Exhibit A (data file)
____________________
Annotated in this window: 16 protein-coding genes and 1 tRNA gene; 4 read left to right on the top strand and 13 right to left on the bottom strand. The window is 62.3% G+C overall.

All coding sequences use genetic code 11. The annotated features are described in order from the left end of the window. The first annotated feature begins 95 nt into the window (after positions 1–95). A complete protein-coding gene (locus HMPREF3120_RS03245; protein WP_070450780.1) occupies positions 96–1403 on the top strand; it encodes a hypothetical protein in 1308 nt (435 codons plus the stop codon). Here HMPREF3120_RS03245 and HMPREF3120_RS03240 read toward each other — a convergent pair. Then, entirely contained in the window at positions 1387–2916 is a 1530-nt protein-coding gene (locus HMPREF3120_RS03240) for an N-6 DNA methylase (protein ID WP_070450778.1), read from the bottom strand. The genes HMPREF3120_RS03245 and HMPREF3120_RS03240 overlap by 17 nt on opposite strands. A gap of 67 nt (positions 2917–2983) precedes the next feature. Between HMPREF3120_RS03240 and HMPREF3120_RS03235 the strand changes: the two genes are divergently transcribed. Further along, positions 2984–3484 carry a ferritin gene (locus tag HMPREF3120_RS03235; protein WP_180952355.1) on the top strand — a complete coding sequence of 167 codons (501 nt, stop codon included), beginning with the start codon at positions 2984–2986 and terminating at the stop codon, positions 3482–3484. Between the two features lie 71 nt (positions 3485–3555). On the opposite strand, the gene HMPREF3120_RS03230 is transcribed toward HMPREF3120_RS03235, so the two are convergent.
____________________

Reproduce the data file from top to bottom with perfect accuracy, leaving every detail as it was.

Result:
Annotated in this window: 16 protein-coding genes and 1 tRNA gene; 4 read left to right on the top strand and 13 right to left on the bottom strand. The window is 62.3% G+C overall.

All coding sequences use genetic code 11. The annotated features are described in order from the left end of the window. The first annotated feature begins 95 nt into the window (after positions 1–95). A complete protein-coding gene (locus HMPREF3120_RS03245; protein WP_070450780.1) occupies positions 96–1403 on the top strand; it encodes a hypothetical protein in 1308 nt (435 codons plus the stop codon). Here HMPREF3120_RS03245 and HMPREF3120_RS03240 read toward each other — a convergent pair. Then, entirely contained in the window at positions 1387–2916 is a 1530-nt protein-coding gene (locus HMPREF3120_RS03240) for an N-6 DNA methylase (protein ID WP_070450778.1), read from the bottom strand. The genes HMPREF3120_RS03245 and HMPREF3120_RS03240 overlap by 17 nt on opposite strands. A gap of 67 nt (positions 2917–2983) precedes the next feature. Between HMPREF3120_RS03240 and HMPREF3120_RS03235 the strand changes: the two genes are divergently transcribed. Further along, positions 2984–3484 carry a ferritin gene (locus tag HMPREF3120_RS03235; protein WP_180952355.1) on the top strand — a complete coding sequence of 167 codons (501 nt, stop codon included), beginning with the start codon at positions 2984–2986 and terminating at the stop codon, positions 3482–3484. Between the two features lie 71 nt (positions 3485–3555). On the opposite strand, the gene HMPREF3120_RS03230 is transcribed toward HMPREF3120_RS03235, so the two are convergent.